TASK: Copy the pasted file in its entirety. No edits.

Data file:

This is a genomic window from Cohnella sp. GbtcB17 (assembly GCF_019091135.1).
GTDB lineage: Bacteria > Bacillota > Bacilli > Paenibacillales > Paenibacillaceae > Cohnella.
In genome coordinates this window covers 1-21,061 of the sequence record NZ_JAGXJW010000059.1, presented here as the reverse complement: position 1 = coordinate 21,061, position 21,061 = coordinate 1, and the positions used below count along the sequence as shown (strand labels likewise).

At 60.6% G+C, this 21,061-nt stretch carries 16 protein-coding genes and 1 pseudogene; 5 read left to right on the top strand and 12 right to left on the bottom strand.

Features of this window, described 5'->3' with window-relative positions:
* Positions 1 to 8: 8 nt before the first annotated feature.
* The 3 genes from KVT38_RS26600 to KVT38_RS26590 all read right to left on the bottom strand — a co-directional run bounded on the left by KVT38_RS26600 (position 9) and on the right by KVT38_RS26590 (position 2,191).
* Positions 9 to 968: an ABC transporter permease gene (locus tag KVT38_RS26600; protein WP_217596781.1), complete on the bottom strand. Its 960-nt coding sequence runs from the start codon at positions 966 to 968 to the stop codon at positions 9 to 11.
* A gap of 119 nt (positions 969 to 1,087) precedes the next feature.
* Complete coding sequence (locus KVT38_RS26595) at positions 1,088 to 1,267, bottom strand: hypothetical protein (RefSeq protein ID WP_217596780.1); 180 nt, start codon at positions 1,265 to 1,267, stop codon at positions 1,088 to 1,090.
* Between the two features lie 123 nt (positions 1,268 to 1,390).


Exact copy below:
This is a genomic window from Cohnella sp. GbtcB17 (assembly GCF_019091135.1).
GTDB lineage: Bacteria > Bacillota > Bacilli > Paenibacillales > Paenibacillaceae > Cohnella.
In genome coordinates this window covers 1-21,061 of the sequence record NZ_JAGXJW010000059.1, presented here as the reverse complement: position 1 = coordinate 21,061, position 21,061 = coordinate 1, and the positions used below count along the sequence as shown (strand labels likewise).

At 60.6% G+C, this 21,061-nt stretch carries 16 protein-coding genes and 1 pseudogene; 5 read left to right on the top strand and 12 right to left on the bottom strand.

Features of this window, described 5'->3' with window-relative positions:
* Positions 1 to 8: 8 nt before the first annotated feature.
* The 3 genes from KVT38_RS26600 to KVT38_RS26590 all read right to left on the bottom strand — a co-directional run bounded on the left by KVT38_RS26600 (position 9) and on the right by KVT38_RS26590 (position 2,191).
* Positions 9 to 968: an ABC transporter permease gene (locus tag KVT38_RS26600; protein WP_217596781.1), complete on the bottom strand. Its 960-nt coding sequence runs from the start codon at positions 966 to 968 to the stop codon at positions 9 to 11.
* A gap of 119 nt (positions 969 to 1,087) precedes the next feature.
* Complete coding sequence (locus KVT38_RS26595) at positions 1,088 to 1,267, bottom strand: hypothetical protein (RefSeq protein ID WP_217596780.1); 180 nt, start codon at positions 1,265 to 1,267, stop codon at positions 1,088 to 1,090.
* Between the two features lie 123 nt (positions 1,268 to 1,390).